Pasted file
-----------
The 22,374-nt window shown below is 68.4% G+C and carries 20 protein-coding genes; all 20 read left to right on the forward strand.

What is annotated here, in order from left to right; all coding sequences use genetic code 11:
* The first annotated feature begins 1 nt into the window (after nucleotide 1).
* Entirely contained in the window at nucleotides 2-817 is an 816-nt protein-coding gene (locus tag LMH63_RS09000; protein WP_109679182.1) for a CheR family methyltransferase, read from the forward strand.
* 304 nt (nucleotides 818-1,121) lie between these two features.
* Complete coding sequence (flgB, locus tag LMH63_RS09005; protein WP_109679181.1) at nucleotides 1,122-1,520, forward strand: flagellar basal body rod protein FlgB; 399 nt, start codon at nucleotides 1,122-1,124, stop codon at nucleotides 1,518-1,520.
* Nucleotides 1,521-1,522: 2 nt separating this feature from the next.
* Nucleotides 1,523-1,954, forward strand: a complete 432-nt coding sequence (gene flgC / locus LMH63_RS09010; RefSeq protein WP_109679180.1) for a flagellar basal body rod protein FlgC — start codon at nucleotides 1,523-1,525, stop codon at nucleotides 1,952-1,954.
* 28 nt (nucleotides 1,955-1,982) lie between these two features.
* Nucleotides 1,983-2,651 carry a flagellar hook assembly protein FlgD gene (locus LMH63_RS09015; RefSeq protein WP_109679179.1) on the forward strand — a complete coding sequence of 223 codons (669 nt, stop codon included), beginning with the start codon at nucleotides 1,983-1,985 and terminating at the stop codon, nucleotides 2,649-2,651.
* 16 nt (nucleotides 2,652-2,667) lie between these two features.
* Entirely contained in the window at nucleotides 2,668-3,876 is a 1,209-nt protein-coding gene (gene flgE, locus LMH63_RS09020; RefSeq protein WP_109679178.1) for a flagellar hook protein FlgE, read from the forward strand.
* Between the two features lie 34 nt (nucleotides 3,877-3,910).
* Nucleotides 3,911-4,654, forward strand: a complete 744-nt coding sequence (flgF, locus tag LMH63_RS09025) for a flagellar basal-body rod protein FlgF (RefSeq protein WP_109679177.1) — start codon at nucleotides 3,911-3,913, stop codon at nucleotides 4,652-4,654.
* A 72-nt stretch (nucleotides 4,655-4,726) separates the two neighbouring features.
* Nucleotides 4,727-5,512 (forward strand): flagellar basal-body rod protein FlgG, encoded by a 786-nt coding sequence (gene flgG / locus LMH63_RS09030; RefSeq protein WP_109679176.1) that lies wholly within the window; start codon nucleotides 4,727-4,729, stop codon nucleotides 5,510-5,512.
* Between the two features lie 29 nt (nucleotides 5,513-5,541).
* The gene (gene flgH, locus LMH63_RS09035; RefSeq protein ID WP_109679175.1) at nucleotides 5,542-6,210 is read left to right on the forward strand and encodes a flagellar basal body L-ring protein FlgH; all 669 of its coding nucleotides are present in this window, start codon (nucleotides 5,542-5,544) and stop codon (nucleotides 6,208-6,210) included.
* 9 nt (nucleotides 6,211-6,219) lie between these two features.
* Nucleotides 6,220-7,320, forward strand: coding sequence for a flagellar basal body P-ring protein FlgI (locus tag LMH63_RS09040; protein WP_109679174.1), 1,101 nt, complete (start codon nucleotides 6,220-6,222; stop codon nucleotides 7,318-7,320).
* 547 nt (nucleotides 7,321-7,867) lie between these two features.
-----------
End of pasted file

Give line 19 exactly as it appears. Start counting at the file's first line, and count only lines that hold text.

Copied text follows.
* 9 nt (nucleotides 6,211-6,219) lie between these two features.